This week I read a blog written by Dr. Kathy Murphy entitled, “Your Safe Space.” http://kathymurphyphd.com/2012/05/where-is-your-safe-space/
She describes a place in her home overlooking the water where she has a large overstuffed chair along with books, candles, other comfort items. This is her place for reading, quiets meditations, and visualizing her hopes and dreams. I would love to create a place like that for myself, but I have a small house with very little extra space, a dog, a cat, and a husband at home full-time. Noise seems to be a constant companion in my house.
She went on to wrote that safe spaces don’t have to be literal places. We can learn to create that space for ourselves even in the midst of chaos. We can create a place within ourselves that allows us to find peace in any circumstance. I plan to learn a lot more about that as I work with Kathy in our weekly group. I have attended workshops about meditation and other types of philosophies that are helping me develop my inner safe place as well.
In her blog, she says that finding a safe place in another person or a group of people is a gift. For some of us that might be family. For others it may be a friend, a faith group, or a support group of some kind. These are the people who can look at you and see past the image; the image you hold up for the world to see. They care about you and want only the best for you. These are the people who know the real you. These relationships are the ones that allow for giving and receiving. There is a mutual trust and concern for each other. One never depletes the other. When you are with these people (in person or not) you can breathe and let your hair down.
I spent a lot of my life being afraid to let anyone be a safe space for me. I had good reason. As a young child, many people I cared about left my life. As people would leave, I began to believe that I was the cause. I believed they left because of me. I tried to change to please everyone. I kept the real me hidden from the world. Things became more confusing when my best friend died after being caught in our rope swing and then my favorite uncle died unexpectedly. He was my the only adult in my life who created that “safe space” for me. The pattern seemed to repeat itself throughout my life. I continued to transform myself into the person I believed allowed others to care about me.
In my late thirties, I found my way into therapy and began to realize that being a fake me didn’t make people love, stay with me, or keep me safe. I began to figure out who I was really was. It hasn’t always been easy. I would often slip back into being a people-pleasing doormat. Other times I would become an absolute “bitch” and dare you to like me. The hardest part was finding out who I really was and learning to love myself.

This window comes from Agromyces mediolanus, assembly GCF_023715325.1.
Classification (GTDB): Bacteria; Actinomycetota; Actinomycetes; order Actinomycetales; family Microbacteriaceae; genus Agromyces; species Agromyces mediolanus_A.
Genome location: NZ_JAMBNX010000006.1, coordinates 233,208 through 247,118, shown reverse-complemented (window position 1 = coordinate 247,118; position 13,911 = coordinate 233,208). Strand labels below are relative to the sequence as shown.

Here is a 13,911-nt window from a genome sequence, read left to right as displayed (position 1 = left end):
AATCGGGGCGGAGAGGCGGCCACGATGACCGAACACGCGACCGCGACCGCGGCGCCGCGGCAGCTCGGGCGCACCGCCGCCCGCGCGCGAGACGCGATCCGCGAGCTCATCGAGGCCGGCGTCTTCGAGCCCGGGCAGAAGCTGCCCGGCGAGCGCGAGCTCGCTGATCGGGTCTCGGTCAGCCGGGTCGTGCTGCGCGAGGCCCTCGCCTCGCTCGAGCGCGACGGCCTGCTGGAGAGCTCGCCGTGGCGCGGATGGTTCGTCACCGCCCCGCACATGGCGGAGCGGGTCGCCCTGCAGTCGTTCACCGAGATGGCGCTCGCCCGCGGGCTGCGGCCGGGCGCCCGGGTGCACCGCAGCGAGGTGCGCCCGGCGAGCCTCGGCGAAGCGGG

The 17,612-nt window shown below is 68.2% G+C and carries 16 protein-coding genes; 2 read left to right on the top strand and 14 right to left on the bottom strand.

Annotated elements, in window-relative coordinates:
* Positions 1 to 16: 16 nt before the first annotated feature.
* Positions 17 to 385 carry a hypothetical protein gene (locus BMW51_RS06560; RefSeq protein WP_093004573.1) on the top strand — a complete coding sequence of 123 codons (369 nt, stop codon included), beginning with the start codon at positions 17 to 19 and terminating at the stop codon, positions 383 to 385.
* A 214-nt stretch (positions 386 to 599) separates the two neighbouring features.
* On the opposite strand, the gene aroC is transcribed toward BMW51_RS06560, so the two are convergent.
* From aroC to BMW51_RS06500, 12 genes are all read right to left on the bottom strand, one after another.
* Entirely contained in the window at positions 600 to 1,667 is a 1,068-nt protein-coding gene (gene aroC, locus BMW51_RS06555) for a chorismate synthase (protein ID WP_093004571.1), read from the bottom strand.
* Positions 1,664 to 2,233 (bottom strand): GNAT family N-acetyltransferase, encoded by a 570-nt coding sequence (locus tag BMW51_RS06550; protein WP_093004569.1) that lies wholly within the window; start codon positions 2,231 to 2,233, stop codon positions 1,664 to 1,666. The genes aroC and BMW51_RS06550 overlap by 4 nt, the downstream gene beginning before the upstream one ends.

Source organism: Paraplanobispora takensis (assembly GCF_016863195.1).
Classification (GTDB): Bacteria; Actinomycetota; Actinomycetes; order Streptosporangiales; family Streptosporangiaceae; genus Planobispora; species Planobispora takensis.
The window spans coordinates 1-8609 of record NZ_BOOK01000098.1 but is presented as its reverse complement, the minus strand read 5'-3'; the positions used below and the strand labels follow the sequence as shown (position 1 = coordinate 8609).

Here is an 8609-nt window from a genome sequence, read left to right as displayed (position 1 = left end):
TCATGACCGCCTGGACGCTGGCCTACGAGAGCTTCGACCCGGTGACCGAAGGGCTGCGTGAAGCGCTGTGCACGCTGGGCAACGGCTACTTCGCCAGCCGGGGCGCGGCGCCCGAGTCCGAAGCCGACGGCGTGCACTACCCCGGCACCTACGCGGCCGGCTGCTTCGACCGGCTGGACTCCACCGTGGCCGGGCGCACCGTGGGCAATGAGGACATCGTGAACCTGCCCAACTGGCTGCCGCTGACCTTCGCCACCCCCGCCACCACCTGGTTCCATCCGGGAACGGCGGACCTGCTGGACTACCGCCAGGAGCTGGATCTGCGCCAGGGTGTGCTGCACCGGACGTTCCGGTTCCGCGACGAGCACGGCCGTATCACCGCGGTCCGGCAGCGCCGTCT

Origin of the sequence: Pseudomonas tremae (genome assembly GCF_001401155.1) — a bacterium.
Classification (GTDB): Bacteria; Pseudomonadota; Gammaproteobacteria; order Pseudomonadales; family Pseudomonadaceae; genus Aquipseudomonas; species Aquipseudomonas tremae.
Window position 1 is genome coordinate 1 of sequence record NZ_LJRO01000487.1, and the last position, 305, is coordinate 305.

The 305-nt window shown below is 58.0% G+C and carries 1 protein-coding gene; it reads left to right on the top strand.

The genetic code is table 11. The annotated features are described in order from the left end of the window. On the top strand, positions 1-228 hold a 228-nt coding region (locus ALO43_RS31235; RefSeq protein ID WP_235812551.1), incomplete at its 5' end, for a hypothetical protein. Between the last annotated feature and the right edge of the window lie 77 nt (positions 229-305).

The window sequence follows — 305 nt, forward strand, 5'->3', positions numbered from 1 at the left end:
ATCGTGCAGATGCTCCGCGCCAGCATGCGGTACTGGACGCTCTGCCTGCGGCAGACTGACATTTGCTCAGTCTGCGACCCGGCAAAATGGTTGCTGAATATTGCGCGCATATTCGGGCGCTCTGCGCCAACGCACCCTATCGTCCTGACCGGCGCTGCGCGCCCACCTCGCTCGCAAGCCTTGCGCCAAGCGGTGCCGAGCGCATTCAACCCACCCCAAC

At sixty years old, I am finally comfortable being myself. I know what makes me happy and what makes me safe. I am no longer willing to change who I am so you will like me. I realize the sun will not implode, the stars will not fall from the sky, and I will not become a vagabond if you don’t like me or I don’t particularly like you. I don’t pretend to like the same music you do or enjoy an insufferable activity to fit in. I seek people who create that safe place for me. I choose to focus my time on things that help me become the person I am meant to be.
I may not have a window by the water in a quiet place in my house. I do have the gift of safe spaces in my life. Writing allows me to expose my inner desires, fears, the things I love or hate, how I feel about events in the world or my life, and anything else I choose. I have a friend who shares my love of writing. We haven’t been friends long but she has become one of my safe spaces. I am blessed to have found a few others who hold that safety for me as well.
I am part of the weekly coaching group I mentioned. I recently began martial arts training and I have workshops with people who are like minded. Yesterday I wrote about becoming part of a church again and finding acceptance in a place from which I had been alienated for many years. All of these are becoming safe spaces for me.
In my safe spaces, I see the reflection of the true spirit of my being. I find the power to achieve my dreams. I feel the unconditional acceptance and love I longed for as a child. I learn to reclaim my joy and I am at peace. I dance to the music even if you can’t quite hear it yet.
Do you have people who are safe spaces in your life? Have you created other safe spaces?